The festival was in two large tents and was absolutely swarming with people.

There were rows and rows of all types of artisan work, such as clothing, leather goods, beadwork, carvings, paintings, and all kinds of artisan foods: candies, beverages, mixers, coffee, and, thank goodness, salsa!!!

After a leisurely walk around the entirety of the festival, we made our way back toward the car and came across the lovely little public square. Little squares pop up all over Mexican cities.

A beautiful day and a happy day!

And a bonus: I remember trying to find shoe laces back in the U.S. and how hard it seemed to be to find any. Well, if you’re coming to Mexico, you can find stalls with lots and lots of shoe laces.

In Mexico, you never quite know what you’ll find.

 

 

Easter is Coming to Chapala

Chapala is busy prepping for the Easter season.

Starting this weekend, and for the next week, the holiday season is here in Mexico. And Chapala has spent the past week getting ready.

Sections of the malecon have been spruced up.

Rides are moving onto the malecon and being set up and ready for Easter week. Can you guess what ride this will be?

Yes indeed, a ferris wheel.

As we mentioned last week, the skate park was painted over in sparkling white and almost immediately a local artist popped up to add some color.

It’s the dry season here now. The water level in the lake is diminishing and while nature is taking its course, the malecon itself is being repaired.

The “big” news, however, is a change up with what we’ve called Cirque de Chapala.

There’s been a tall pole near the lake off the malecon where indigenous people perform a ritual called la danza de los voladores. Five men dressed in native clothing climb the pole. One sits on top, singing and drumming, while four fasten a rope line to an ankle and then all four push off and spin around and around the pole, lowering themselves to the ground.

Here’s a video of the ritual.

There are troupes like this all across Mexico. We saw one on our visit to Tequila last year.

This week while taking my daily walk on the malecon, I heard the roar of a chainsaw and found that the pole was being cut! Of course, a truck and crane were holding the pole firmly. Eventually, the pole severed. I wasn’t sure what was happening. Was one of the icons of the malecon coming to an end?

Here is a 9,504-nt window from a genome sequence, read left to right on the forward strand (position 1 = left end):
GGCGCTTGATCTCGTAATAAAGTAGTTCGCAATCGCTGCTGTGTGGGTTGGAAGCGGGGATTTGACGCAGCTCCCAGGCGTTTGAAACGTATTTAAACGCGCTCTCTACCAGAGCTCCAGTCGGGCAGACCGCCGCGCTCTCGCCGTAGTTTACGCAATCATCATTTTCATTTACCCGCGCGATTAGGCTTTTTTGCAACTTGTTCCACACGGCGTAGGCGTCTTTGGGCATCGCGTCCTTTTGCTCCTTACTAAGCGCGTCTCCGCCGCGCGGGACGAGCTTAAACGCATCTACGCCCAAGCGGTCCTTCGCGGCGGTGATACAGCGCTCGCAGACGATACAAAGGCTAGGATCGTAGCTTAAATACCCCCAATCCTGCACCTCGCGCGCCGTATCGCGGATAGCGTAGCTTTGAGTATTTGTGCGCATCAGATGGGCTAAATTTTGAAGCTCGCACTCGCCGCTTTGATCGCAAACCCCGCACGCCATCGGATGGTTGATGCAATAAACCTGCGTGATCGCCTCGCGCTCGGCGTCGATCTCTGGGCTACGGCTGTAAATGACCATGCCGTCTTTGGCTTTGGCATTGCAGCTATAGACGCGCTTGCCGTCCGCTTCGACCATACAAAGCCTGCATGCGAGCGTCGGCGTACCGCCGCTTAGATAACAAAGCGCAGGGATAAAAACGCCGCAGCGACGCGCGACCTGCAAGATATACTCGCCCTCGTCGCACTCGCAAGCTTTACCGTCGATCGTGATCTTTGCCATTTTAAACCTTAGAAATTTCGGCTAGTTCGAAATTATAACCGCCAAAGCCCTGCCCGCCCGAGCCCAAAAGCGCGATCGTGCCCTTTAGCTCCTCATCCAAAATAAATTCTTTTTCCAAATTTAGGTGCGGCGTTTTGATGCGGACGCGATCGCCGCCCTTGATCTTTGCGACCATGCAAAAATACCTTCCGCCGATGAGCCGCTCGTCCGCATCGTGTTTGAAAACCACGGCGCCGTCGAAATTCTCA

Fortunately no. For close to the old pole, a cement footing with a metal hold was awaiting the erection of a new metal pole.

To me, it looks quite a bit taller than the wooden pole. But, I don’t know.

What do you think?

 

 

 

 

It’s the Small Stuff in Chapala

As I sat down to write this post, a weekly event for me (usually), I sighed, not sure what to say this week.

It’s been a typical week here. Nothing earth-shattering. No big changes. Nothing really different.

But that’s ignoring the small stuff.

The small stuff is part of the true beauty of Chapala. What I mean are the little changes that can so easily slip by unnoticed.

Here’s one of them.

For those of you of a certain age, you may remember the days when there were “rides” outside grocery stores and the few big box stores in the 50s and 60s.

Over time, they disappeared. Big loss? No. Not really.

Just time marching on.

And now we come to Chapala.

There are many more dotted around el centro. How wonderful. And seeing local children enjoy them. Mostly I remember begging my mother for the nickel or dime required for a ride back when I was just a wee thing. I didn’t get it often. That was frivolous. But every once in a while, I did get that ride. And I get to see these throwbacks every time I walk downtown.

The malecon is under repair. The benches are being repaired, slates replaced, and being repainted. Fishermen maintain their boats. The skate park was recently repainted in bright white and this morning I saw that a local artist has used that canvas for his own contribution.

We’re deep in Spring here. The weather is getting increasingly warm during the day, up into the low 80s. Very enjoyable.

Yes, it’s small. Yet, it’s wonderful.